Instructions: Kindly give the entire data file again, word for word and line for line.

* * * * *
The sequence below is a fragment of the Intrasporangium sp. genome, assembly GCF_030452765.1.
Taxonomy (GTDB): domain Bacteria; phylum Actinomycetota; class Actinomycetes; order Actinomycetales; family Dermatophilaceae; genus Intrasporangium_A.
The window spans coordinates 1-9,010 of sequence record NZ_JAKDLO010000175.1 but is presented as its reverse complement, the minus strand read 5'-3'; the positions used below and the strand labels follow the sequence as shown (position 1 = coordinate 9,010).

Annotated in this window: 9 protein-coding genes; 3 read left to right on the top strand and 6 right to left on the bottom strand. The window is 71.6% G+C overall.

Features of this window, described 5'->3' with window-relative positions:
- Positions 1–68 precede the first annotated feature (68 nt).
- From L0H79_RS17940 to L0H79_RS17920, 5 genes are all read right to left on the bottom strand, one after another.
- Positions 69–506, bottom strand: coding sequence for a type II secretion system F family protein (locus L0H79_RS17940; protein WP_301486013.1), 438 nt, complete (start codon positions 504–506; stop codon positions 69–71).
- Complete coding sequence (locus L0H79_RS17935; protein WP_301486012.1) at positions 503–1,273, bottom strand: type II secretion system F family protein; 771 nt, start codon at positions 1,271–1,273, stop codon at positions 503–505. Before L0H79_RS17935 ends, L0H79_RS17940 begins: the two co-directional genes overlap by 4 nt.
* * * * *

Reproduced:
The sequence below is a fragment of the Intrasporangium sp. genome, assembly GCF_030452765.1.
Taxonomy (GTDB): domain Bacteria; phylum Actinomycetota; class Actinomycetes; order Actinomycetales; family Dermatophilaceae; genus Intrasporangium_A.
The window spans coordinates 1-9,010 of sequence record NZ_JAKDLO010000175.1 but is presented as its reverse complement, the minus strand read 5'-3'; the positions used below and the strand labels follow the sequence as shown (position 1 = coordinate 9,010).

Annotated in this window: 9 protein-coding genes; 3 read left to right on the top strand and 6 right to left on the bottom strand. The window is 71.6% G+C overall.

Features of this window, described 5'->3' with window-relative positions:
- Positions 1–68 precede the first annotated feature (68 nt).
- From L0H79_RS17940 to L0H79_RS17920, 5 genes are all read right to left on the bottom strand, one after another.
- Positions 69–506, bottom strand: coding sequence for a type II secretion system F family protein (locus L0H79_RS17940; protein WP_301486013.1), 438 nt, complete (start codon positions 504–506; stop codon positions 69–71).
- Complete coding sequence (locus L0H79_RS17935; protein WP_301486012.1) at positions 503–1,273, bottom strand: type II secretion system F family protein; 771 nt, start codon at positions 1,271–1,273, stop codon at positions 503–505. Before L0H79_RS17935 ends, L0H79_RS17940 begins: the two co-directional genes overlap by 4 nt.